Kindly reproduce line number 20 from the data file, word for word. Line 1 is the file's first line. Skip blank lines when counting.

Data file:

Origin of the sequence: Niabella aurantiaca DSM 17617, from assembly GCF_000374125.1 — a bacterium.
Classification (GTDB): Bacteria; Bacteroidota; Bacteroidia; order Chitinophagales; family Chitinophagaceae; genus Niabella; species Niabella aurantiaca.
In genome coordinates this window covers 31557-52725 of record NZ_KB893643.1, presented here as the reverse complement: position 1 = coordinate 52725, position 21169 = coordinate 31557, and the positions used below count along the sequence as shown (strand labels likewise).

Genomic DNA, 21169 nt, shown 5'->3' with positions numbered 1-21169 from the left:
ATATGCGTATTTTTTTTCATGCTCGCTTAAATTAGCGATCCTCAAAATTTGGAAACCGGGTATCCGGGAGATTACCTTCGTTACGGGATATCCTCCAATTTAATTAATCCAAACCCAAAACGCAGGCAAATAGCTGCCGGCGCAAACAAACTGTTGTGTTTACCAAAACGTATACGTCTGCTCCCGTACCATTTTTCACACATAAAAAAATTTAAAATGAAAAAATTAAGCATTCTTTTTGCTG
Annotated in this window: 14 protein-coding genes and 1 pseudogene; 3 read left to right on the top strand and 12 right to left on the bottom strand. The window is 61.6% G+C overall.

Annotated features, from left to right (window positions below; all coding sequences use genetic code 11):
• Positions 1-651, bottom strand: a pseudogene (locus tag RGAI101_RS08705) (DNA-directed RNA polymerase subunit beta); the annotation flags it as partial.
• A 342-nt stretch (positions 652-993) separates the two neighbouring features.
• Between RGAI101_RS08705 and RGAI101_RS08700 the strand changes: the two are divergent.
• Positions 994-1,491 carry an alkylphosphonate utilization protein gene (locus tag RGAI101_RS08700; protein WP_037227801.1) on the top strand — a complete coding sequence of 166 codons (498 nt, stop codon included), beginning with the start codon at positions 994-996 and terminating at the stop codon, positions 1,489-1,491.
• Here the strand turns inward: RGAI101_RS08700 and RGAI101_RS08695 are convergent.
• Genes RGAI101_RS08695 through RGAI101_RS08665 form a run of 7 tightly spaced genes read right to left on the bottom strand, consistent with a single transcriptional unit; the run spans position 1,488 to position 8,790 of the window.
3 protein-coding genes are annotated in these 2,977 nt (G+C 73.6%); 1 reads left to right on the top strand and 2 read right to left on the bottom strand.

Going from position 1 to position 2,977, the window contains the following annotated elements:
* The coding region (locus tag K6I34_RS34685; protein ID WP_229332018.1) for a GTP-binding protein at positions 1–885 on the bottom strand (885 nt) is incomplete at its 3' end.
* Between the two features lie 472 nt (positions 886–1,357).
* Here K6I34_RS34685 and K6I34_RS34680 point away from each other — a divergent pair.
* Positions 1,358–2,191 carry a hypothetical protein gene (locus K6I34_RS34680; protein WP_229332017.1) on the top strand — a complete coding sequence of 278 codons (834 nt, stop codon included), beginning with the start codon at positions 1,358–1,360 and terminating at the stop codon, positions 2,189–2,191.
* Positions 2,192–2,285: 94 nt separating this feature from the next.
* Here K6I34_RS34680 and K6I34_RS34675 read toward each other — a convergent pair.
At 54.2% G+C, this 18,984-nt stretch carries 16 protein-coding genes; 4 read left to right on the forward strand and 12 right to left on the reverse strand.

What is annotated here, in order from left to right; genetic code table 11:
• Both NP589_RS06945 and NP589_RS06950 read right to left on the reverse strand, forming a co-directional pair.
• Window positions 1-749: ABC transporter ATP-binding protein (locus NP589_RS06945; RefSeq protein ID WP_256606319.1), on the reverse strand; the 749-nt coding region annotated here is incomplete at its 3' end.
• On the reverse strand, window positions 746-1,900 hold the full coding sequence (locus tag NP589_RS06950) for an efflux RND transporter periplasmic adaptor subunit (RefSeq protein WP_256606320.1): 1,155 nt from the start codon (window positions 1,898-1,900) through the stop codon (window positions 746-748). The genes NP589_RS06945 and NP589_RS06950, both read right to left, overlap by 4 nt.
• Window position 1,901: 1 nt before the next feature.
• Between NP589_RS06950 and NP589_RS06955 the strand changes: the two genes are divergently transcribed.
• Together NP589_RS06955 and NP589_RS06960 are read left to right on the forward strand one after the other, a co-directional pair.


* Positions 2,192–2,285: 94 nt separating this feature from the next.